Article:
Saturday, September 25, 2010

Thief or Benefactor?

This kid, Mark Zuckerberg, who is the same age as my daughter, looks like just any other 20-something.  But he’s worth a fortune, over 6 BILLION dollars.  And this week he’s making lots of news.
The Facebook movie, which chronicles the development and success of this social networking phenomenon, recently debuted.  It casts significant doubt on who really owned the idea that resulted in the product that he claims as his own.  
I read an article in the September 20th New Yorker about Zuckerberg, which depicts him as a somewhat shy, nerdy guy who has always been thinking in the fast lane when it came to new technology.  I am in great awe of people who can think outside the box like this kid (yes, he is really just a kid) does.
I love the fact that even with all his money, he rents a house, owns a run-of-the-mill Acura, and consistently refuses to sell his company, even for a billion dollars.  He is just not a very materialistic person.
I sent the article link to my son, the intellectual property lawyer, who concluded that he probably did use someone else’s idea, but he noted that Zuckerberg had paid them 65 million dollars for the idea.  And that’s a lot of money for an idea.
Is it pure coincidence that just as the movie debuts, Zuckerberg is making one of the largest gifts in history to the Newark School System?  A gift of 100 million dollars, noting that he always had the luxury of going to good schools and he would like to see the kids of New Jersey have the chance for a better education.  
He claims to have tried to make his bequest anonymously, but was convinced to go public.  So the question is will history prefer to remember Mark Zuckerberg as the kid who made his mark by stealing someone else’s intellectual property or as the benefactor who kicked the Newark schools up a notch?  I suppose time will tell and he will eventually become an adult who hardly misses the 100 million he parted with.


Blogger e said...

At least he is willing to do something positive with some of the money he has made...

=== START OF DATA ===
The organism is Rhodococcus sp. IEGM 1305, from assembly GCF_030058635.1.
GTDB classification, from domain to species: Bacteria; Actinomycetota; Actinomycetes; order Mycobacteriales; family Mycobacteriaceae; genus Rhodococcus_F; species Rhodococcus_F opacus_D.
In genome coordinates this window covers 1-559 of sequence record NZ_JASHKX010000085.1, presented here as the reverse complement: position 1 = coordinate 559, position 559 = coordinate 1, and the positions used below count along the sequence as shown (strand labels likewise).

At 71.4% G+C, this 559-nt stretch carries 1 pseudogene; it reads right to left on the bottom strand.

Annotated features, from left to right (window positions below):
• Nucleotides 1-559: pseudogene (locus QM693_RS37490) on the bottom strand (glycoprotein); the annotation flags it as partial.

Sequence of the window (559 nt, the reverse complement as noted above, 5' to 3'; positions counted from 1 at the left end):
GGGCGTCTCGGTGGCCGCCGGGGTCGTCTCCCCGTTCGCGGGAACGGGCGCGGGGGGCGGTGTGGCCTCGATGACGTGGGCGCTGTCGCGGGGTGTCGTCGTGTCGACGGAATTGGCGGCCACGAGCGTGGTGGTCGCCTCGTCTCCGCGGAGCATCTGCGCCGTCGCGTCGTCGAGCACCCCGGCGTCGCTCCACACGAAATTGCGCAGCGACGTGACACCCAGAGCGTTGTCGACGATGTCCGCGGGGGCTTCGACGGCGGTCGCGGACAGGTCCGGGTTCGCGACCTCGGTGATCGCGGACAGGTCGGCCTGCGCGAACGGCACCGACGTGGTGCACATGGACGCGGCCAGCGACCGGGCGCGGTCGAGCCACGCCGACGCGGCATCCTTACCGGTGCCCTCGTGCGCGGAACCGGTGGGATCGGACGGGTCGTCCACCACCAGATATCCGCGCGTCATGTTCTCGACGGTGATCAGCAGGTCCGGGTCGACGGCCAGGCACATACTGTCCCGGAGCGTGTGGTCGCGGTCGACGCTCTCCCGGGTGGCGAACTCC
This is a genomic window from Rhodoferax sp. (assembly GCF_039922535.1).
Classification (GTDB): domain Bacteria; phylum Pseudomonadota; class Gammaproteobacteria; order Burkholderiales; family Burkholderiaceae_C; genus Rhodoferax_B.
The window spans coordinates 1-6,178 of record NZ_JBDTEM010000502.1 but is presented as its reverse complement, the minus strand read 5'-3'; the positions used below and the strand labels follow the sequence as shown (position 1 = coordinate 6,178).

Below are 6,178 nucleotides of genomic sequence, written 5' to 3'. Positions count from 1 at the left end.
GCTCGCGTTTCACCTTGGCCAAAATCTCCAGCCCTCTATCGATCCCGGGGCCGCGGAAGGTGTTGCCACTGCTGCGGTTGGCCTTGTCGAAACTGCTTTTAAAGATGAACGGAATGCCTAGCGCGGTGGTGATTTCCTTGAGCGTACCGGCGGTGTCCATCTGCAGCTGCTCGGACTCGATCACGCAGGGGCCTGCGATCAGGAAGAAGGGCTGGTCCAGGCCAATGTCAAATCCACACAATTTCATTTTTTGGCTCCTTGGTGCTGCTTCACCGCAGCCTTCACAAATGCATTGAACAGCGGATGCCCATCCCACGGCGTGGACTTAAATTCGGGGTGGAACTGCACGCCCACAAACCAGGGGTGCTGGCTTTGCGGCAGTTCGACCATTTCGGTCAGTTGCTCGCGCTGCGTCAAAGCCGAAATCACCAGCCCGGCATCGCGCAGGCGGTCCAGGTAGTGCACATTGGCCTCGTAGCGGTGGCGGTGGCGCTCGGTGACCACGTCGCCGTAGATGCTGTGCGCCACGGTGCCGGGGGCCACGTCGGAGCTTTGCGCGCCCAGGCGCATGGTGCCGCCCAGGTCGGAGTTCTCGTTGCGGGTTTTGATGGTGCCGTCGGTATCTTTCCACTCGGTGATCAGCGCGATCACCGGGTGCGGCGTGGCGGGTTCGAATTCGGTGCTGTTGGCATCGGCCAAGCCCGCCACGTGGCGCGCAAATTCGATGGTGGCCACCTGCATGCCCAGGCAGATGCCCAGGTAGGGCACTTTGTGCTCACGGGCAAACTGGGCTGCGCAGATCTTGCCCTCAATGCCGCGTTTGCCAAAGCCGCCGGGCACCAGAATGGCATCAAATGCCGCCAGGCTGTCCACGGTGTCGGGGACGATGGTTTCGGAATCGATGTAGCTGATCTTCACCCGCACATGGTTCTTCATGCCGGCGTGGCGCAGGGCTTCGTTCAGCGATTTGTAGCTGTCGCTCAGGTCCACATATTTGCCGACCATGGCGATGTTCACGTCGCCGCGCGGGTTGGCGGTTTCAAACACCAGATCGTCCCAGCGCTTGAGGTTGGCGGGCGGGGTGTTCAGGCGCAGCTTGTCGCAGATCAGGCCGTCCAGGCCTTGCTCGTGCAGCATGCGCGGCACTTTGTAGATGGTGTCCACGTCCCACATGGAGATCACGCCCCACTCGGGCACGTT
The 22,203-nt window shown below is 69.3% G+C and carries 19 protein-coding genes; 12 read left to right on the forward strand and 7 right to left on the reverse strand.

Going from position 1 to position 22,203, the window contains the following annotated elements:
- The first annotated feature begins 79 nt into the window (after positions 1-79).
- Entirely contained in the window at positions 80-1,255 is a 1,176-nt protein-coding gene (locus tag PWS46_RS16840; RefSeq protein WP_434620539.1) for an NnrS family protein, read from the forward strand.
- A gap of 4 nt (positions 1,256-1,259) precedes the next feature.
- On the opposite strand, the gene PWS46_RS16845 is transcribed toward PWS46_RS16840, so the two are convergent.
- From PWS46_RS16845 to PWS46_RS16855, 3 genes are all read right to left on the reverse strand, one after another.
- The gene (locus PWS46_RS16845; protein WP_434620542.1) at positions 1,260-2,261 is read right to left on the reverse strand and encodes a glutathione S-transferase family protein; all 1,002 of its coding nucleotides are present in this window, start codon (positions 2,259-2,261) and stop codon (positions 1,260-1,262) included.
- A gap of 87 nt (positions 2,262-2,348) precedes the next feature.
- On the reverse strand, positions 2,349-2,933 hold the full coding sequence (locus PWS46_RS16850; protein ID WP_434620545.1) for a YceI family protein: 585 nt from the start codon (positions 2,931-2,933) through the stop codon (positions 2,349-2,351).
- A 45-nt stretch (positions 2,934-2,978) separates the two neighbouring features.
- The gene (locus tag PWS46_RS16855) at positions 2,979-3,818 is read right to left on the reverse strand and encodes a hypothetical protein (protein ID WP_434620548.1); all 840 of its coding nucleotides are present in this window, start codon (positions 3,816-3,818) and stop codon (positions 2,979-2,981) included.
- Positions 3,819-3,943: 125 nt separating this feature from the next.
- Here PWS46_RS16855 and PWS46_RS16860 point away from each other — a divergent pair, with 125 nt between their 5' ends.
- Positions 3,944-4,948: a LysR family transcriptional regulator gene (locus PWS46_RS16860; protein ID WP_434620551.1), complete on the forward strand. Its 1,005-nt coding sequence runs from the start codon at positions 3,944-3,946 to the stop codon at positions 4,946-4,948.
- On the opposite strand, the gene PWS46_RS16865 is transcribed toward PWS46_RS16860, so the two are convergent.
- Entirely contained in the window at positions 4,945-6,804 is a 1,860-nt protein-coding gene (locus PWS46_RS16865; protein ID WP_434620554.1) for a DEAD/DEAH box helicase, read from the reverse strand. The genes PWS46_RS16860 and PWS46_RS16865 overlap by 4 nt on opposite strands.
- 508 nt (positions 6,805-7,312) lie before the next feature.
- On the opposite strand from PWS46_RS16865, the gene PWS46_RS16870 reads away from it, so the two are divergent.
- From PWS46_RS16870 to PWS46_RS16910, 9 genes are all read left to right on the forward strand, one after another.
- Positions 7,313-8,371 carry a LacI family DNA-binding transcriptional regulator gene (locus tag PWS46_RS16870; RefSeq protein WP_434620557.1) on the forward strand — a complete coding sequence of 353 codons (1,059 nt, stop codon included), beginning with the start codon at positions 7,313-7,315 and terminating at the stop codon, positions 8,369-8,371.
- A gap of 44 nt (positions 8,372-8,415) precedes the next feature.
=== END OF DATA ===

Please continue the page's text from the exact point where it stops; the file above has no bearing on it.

I do not have a Facebook account and have been scolded by bloggers and others for not doing so. Despite understanding the importance of social media as a tool for individuals and institutions, I prefer a bit of privacy, even if it is illusory.

5:56 PM  
Anonymous Media Concepts said...

Interesting post. In the future, I don't think most people will care where the idea came from. I don't think most people care now. I think Facebook will be studied for its many social & societal implications.

The one I think about the most is why the FB folks ALWAYS choose "rob you of your privacy" as the default setting for each of the site's features. They have been heavily criticized for this, yet they still do it.

5:27 AM  
Blogger Merle Sneed said...

Lots of people have ideas. Not too many make them work.

2:13 PM  
Blogger Gary said...

This is the cover story on New York magazine (Sept. 27) but I havent' read it yet. Thats a ton of money! How wonderful that he is giving back to education. We could use it.

4:58 PM  
Blogger Barbara said...

E -- I'm with you. Although I have a FB account, I'm not sure why because I never use it. It's not about privacy for me, but rather more online time that I would rather use for other things.

MC -- Good to hear from you after a long while. FB folks are trying to make every dime they can, so of course they default your settings to maximize the effect of their advertising, the only real source of their revenue as far as I can tell.

Merle -- This guy is obviously one who knows what to do with a good idea. I'm guessing FB will not be his last brainchild.

Gary -- Wouldn't it be great if all those with his means were so generous to the field of education? We might be able to make good on not leaving any child behind!

6:54 PM  

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